The anthropologist must study the whole of the social life. It is impossible to understand clearly and comprehensively any part of a people's social life except in the full context of their social life as a whole. Though he may not publish every detail he has recorded, you will find in a good anthropologist's notebooks a detailed description of even the most commonplace activities, for example, how a cow is milked or how meat is cooked. Also, though he may decide to write a book on a people's law, on their religion, or on their economics, describing one aspect of their life and neglecting the rest, he does so always against the background of their entire social activities and in terms of their whole social structure.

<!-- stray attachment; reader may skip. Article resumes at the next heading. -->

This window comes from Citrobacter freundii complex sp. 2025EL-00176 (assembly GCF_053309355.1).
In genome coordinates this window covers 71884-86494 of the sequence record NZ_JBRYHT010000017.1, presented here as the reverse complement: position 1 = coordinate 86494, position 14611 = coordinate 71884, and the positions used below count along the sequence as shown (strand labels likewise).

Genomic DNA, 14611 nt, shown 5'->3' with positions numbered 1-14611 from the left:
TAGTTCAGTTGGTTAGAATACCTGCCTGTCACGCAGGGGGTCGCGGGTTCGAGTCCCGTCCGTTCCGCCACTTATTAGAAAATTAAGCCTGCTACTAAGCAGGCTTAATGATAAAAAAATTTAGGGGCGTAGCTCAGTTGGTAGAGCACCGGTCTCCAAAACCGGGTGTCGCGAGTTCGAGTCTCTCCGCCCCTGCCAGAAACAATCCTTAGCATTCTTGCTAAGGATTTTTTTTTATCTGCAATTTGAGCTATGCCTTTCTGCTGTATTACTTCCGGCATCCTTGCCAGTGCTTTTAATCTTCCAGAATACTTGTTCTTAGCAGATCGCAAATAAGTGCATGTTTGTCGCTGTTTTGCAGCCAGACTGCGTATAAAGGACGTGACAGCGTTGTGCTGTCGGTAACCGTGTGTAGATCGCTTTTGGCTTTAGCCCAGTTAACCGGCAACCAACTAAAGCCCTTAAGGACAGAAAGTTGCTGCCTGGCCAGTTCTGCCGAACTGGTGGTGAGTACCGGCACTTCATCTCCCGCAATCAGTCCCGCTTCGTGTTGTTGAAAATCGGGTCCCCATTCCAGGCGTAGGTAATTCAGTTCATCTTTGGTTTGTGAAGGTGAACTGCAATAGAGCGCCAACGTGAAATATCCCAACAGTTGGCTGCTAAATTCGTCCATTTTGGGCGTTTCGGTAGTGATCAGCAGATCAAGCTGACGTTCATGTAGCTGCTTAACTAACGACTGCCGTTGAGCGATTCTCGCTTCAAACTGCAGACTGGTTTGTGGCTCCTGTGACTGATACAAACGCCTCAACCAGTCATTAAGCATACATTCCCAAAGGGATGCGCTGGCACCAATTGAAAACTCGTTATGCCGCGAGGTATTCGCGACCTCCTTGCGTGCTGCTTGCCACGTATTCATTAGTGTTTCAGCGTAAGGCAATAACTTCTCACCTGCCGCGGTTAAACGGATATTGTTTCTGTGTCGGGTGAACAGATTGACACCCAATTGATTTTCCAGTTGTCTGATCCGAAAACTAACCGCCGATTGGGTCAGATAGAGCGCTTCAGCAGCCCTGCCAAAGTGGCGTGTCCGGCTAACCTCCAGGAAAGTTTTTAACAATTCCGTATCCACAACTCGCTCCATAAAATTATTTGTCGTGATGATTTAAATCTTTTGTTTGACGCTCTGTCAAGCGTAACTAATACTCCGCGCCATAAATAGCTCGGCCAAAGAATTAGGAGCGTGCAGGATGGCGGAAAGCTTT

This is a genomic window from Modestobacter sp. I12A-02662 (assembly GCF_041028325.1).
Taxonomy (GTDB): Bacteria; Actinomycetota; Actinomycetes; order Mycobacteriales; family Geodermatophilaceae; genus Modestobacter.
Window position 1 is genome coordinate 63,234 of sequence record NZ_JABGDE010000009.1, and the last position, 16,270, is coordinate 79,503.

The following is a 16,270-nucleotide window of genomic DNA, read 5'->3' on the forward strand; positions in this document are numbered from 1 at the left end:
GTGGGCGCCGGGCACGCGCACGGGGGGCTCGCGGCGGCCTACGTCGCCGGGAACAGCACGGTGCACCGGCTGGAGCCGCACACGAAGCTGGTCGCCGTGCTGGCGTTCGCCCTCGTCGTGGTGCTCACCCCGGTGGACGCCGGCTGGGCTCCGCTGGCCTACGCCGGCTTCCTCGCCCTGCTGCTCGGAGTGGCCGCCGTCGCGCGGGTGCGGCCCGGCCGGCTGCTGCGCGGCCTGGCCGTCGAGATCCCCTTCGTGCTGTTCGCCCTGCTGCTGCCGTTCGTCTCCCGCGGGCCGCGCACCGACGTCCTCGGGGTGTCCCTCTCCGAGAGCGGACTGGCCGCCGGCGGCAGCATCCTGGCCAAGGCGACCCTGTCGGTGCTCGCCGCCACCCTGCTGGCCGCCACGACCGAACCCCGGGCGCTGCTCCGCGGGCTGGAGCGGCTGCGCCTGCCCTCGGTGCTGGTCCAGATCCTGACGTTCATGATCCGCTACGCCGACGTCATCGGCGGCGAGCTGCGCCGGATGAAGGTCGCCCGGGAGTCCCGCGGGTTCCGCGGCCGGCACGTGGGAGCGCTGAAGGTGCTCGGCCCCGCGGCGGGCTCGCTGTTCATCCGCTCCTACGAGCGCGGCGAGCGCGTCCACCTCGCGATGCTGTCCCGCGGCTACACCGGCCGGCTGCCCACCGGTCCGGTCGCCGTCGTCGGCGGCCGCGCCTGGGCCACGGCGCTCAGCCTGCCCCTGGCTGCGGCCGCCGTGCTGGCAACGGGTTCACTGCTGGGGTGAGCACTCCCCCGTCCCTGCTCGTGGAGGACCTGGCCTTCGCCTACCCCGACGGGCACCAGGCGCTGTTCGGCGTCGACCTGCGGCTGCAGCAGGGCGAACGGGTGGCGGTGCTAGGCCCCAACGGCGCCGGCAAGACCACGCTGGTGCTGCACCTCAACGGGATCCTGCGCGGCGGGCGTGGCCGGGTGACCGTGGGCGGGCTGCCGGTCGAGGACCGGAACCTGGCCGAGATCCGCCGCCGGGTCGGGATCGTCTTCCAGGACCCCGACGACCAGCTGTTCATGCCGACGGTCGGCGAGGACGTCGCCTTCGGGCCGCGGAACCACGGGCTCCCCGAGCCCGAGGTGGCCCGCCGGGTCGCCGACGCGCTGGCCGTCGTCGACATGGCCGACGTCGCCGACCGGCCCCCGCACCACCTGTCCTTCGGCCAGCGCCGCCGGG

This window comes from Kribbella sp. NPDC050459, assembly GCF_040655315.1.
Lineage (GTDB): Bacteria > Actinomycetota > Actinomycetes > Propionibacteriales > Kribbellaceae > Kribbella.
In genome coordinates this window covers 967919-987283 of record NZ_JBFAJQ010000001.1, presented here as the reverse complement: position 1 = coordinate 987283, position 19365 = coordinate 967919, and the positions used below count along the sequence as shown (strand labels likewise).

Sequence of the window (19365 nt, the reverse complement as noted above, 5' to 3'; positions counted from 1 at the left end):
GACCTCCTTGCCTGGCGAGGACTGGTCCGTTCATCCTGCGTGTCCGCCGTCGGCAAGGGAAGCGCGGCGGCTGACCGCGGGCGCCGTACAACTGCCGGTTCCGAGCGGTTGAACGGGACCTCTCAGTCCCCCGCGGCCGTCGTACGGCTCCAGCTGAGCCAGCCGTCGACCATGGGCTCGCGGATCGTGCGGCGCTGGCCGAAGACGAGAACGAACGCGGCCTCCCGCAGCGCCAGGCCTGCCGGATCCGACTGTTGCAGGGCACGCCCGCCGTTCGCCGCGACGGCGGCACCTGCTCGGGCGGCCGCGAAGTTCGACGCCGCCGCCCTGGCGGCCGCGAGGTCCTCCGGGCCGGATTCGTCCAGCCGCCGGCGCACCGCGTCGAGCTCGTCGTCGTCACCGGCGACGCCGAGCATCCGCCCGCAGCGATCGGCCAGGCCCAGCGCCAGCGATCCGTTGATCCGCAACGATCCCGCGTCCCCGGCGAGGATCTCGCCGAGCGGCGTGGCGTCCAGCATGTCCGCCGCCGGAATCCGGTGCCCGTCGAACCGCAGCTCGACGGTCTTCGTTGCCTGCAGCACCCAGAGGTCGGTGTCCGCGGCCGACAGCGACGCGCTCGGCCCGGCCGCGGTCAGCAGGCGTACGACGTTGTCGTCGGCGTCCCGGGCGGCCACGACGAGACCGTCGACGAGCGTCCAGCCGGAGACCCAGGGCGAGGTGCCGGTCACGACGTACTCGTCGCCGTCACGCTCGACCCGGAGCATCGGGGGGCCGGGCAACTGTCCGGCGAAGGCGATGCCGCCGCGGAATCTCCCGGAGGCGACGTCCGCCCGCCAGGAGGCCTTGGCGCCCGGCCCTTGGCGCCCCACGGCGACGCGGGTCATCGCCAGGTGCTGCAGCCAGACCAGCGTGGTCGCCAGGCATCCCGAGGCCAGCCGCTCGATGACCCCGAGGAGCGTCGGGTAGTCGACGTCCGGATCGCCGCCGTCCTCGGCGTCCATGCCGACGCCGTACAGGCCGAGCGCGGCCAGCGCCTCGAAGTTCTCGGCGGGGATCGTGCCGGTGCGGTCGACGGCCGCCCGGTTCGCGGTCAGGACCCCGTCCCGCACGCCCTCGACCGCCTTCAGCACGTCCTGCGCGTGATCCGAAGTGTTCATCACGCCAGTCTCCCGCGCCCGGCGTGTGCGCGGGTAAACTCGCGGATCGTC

Such, very briefly and roughly, are the essential conditions of good anthropological fieldwork.

Evans-Pritchard, E. E. 1951. Social Anthropology. London: Cohen & West. pp. 77-80.


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